Judge dismisses Cooke’s motions to dismiss sustainability, animal welfare lawsuit
Cooke Aquaculture’s efforts to dismiss a lawsuit challenging True North’s sustainability claims and Cooke’s animal welfare claims have failed, and the lawsuit is ongoing.
A federal judge in Washington, DC has dismissed four motions to dismiss from Cooke Aquaculture in St. John, New Brunswick, in an attempt to end a lawsuit brought by Animal Outlook, an advocacy group that opposes the breeding of animals.
The lawsuit, filed in January 2020, accuses Cooke Aquaculture, its True North Seafood brand and Wanchese Fish Company of deceiving consumers by falsely claiming to produce salmon using “sustainable”, “natural” methods and “optimal” compliance. animal wellbeing. standards.
“Cooke’s Representations of Sustainability Lead DC Consumers to Believe Its’ Sustainable ‘Farms’ Go Beyond Expectations [its] regulatory requirements âand its products areâ environmentally sound, ââ naturally bred, âand adhere toâ optimal âanimal welfare standards,â Piper Hoffman, senior legal officer for Animal Outlook, told SeafoodSource, citing the complaint .
Cooke is not commenting on the pending litigation, Cooke vice president of public relations Joel Richardson told SeafoodSource.
Animal Outlook – formerly known as Compassion over Killing – said in 2019 he found evidence of animal abuse at the Cooke Aquaculture Salmon Hatchery in Bingham, Maine. The group released a video showing incidents where workers at a salmon hatchery – the group claims it is the Cooke’s Bingham hatchery – killing fish by slamming them to the ground and stepping on them. Maine Department of Agriculture Animal Welfare Division investigated the incident and found that no punitive measures were necessary after the company implemented a number of reforms.
Animal welfare issues are a key part of the lawsuit, but they’re not the only one, Hoffman said.
“The complaint challenges many aspects of Cooke’s advertising, including claims related to the environment, the ‘natural’ nature of the product, as well as animal welfare practices.”
The complaint includes evidence beyond the Bingham, Maine hatchery incident “such as Cooke’s environmental violations in many places even beyond Maine, product testing and other factors. “said Hoffman.
Cooke argued that the case should be dismissed for several reasons. One was that while Animal Outlook seeks an order directing the Cooke defendants to advertise and sell farmed Atlantic salmon in the District of Columbia, Cooke and True North “never targeted the consumers in the district with advertising for farmed Atlantic salmon, and they have never sold such salmon in the district, âCooke said in a court filing.
âIn other words, Animal Outlook wants the court to order the Cooke defendants to stop doing something they never did,â Cooke said.
Cooke also said that one of the defendants named in the lawsuit, Wanchese Fish Company, does not own and does not own any of the other defendants in this case.
âIts main activity is the processing of scallops and shrimp caught by vessels operating in the Atlantic Ocean and adjacent waters along the east coast, although it processes other fish which are sometimes caught by these ships. She does not raise salmon and does not have any other commercial activity in Maine or on the west coast. “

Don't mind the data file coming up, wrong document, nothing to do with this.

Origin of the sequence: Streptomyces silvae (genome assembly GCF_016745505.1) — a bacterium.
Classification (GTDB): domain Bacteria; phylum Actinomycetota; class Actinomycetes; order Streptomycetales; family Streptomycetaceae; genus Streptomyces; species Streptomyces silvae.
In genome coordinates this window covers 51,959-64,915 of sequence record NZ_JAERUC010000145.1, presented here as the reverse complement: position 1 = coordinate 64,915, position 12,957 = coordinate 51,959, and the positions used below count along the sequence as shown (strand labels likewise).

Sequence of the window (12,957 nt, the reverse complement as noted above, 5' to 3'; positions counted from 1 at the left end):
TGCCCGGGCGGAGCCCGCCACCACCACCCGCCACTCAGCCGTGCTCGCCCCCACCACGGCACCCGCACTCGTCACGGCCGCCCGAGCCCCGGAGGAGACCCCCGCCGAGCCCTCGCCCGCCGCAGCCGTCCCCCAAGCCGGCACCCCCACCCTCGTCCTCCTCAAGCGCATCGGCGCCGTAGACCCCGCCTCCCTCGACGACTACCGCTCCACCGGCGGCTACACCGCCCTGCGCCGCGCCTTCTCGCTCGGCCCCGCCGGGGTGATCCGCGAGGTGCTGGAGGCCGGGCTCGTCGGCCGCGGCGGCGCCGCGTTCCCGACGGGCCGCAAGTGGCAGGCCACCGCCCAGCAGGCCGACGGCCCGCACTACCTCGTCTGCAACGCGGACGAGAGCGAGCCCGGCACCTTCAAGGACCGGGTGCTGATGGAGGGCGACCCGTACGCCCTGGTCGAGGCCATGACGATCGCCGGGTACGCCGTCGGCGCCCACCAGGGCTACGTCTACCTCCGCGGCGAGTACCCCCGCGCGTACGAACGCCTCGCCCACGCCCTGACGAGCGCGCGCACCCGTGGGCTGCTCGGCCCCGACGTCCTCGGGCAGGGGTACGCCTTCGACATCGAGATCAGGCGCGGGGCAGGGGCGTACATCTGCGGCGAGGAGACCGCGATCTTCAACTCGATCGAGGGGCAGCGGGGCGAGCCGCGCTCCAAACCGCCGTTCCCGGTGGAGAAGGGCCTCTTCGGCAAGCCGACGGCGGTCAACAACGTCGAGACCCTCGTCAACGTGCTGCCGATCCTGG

Only one distributor in the District of Columbia has, in the past, purchased trace amounts of salmon from Wanchese under the True North brand, but Wanchese permanently ceased all such activity before being named as a party to the lawsuit, according to Cooke.
Richman Law and Policy, lawyers for Animal Outlook, have filed a lawsuit against Cooke. Richman is the same company that filed sustainability class actions against Subway and Mowi.
âProducers of animal products are systematically and regularly engaged in false and misleading advertising practices. It is well known that consumers carefully consider breeding and sustainability claims as an important factor in their purchasing decisions, âsaid Hoffman.
Producers of animal products are well aware of this and regularly tout so-called animal welfare, environmental or “natural” claims to sell products, Hoffman added.
“These lawsuits aim to promote transparency to combat the consumer deception that contributes to this exploitation,” she said.
Since the sustainability lawsuits began, several seafood suppliers have called Applied Food Technologies, a Florida-based DNA testing lab, to find out how they can be proactive, the president of the seafood company told SeafoodSource. company, LeeAnn Applewhite.
Applewhite suggests that companies offer seafood labeled “sustainable” that is randomly tested to ensure that it is the species the company claims to be.
âIf the species we match are on their sustainability list, if they end up in a lawsuit or get appeals, they can do their due diligence. It’s a win-win, âsaid Applewhite.
Major seafood companies, including Bumble Bee and Chicken of the Sea, have Applied Food Technologies regularly test samples of their seafood to ensure it is the exact species that has been imported, Applewhite said. However, the majority of seafood importers and sellers don’t test regularly, Applewhite said.
âNobody likes to spend money that they don’t have to spend,â she said.
Photo courtesy of Wikimedia Commons